Tech is now where junk food was in the early 2000s, around the time of Morgan Spurlock’s Super Size Me and Eric Schlosser’s Fast Food Nation. We love our nuggets of ground-up information, because they’re delicious, but we hate them too, because we know they’re not a proper meal. We also know that we can’t resist junk information on our own – we need the manufacturers to put the digital equivalent of the calorie count on the packaging.

A timely new book by Jamie Bartlett of Demos, The People vs Tech, spells out why it’s vital that politicians seize this moment to reform our attitudes to technology and its most ardent boosters. Following Cambridge University’s David Runciman, he argues that Western liberal democracy is under grave strain, but that its erosion will not take a form we recognise from history. Bartlett suggests that the rise of automation could create a more divided society – as with immigration, the rich could benefit from the cheap labour of robots, while the traditional working class see their job security and wages further eroded by them.

This higher inequality would be toxic if combined with a social media-driven climate of inflammatory partisan shouting, conspiracy theories and casual abuse. What then if “polarised, divided and angry citizens” lose their trust in our institutions? We might see the rise of demagogues who promise order and stability – new-style dictators who ask citizens to trade their privacy and freedom for algorithms and AIs controlling their lives: what health treatment they receive, who goes to university, how severely criminals are punished.

“In the hands of a techno-authoritarian, all the digital tools of liberation could easily become powerful tools of subtle coercion that might make society run more smoothly but wouldn’t make us more free or hold the powerful to account,” writes Bartlett. “The idea of democracy won’t disappear… but it would be little more than a shell system, where real power and authority was increasingly centralised and run by a small group of techno-wizards.”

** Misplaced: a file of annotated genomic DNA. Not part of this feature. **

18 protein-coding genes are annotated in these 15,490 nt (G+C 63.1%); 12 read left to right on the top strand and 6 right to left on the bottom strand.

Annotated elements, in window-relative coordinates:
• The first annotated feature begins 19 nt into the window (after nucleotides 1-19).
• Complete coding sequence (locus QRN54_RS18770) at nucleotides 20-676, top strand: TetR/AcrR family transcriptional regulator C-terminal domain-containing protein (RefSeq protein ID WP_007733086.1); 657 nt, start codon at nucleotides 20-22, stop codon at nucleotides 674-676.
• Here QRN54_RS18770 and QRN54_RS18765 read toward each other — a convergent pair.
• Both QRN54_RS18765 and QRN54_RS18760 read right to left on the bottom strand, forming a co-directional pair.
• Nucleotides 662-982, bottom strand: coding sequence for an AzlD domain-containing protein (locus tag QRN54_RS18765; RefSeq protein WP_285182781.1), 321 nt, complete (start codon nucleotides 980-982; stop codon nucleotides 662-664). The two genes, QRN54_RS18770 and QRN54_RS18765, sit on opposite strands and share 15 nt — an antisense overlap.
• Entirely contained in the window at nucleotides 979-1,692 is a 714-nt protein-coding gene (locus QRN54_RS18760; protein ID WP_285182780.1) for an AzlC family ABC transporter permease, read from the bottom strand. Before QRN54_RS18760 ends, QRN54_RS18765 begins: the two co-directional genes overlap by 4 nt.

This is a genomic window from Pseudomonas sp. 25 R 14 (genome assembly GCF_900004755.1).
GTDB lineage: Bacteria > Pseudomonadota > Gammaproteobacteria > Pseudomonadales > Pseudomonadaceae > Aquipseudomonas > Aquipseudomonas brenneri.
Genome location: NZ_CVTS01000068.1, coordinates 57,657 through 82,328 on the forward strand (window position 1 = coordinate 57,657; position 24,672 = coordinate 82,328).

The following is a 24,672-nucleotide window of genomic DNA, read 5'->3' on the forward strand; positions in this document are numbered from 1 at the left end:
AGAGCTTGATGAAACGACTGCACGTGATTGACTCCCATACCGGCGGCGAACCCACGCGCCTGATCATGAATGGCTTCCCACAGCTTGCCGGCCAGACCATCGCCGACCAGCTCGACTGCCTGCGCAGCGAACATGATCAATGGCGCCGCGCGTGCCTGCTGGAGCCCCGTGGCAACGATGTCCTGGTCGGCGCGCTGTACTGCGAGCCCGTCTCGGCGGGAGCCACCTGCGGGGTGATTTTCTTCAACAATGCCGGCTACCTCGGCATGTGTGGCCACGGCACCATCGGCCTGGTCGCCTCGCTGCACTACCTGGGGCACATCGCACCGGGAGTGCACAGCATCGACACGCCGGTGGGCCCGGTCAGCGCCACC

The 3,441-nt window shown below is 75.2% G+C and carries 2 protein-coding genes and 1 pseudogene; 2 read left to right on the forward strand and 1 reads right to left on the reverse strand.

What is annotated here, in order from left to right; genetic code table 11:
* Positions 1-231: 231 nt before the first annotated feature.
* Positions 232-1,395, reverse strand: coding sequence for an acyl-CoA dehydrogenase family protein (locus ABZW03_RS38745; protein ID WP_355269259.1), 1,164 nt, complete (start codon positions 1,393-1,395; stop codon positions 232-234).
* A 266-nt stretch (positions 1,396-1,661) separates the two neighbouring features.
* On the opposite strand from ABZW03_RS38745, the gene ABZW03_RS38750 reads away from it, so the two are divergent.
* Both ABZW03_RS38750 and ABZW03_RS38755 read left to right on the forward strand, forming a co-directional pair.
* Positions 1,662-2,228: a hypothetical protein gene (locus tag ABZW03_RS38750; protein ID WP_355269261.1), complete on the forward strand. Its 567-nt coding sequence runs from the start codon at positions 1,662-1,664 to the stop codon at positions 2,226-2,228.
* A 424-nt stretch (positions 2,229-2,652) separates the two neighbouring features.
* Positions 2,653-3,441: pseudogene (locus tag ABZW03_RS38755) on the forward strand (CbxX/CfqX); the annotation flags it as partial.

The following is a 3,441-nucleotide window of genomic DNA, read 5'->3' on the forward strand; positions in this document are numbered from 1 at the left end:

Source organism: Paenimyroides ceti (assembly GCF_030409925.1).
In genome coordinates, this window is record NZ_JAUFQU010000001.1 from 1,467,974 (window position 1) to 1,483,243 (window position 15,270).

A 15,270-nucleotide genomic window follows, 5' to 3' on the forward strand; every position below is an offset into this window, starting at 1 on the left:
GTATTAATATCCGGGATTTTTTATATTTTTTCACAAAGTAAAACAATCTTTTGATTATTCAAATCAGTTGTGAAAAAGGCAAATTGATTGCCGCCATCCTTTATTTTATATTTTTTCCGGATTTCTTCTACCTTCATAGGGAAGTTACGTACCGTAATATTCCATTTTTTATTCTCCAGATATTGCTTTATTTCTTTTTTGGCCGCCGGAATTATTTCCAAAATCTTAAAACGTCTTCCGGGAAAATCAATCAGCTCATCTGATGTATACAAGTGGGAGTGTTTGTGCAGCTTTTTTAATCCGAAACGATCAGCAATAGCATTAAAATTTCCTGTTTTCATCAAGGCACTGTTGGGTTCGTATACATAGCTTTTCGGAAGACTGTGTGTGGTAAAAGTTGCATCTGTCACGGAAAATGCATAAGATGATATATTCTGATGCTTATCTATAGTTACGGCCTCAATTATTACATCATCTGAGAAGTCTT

There are grounds for optimism. On 6 April, Zuckerberg announced that all political and “issue” adverts on Facebook would now have to be authenticated. Identifying and vetting buyers “will make it a lot harder for anyone to do what the Russians did during the 2016 election and use fake accounts and pages to run ads,” he wrote. All political adverts will be clearly labelled, and by June there should be a public database of all of them, recording the amount spent and the targeted demographic.

All of this is sensible. It also follows my law of regulating the internet: the best practice is usually to treat it like “real life”, because now, it is real life. In Britain, electoral law dictates the labelling of party political broadcasts, imposes spending limits and demands transparency from donors. We should recreate that climate online.

Bartlett’s prediction is a bleak one, and it can only be resisted by first acknowledging the scale of the challenge. Facebook isn’t evil – but it is delicious, and I do keep creeping back to look at yet more of my friends’ toddlers dressed as pirates. I need help. We need help. That’s what politicians are supposed to be for. 

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This article appears in the 25 Apr 2018 issue of the New Statesman, The Corbyn ultimatum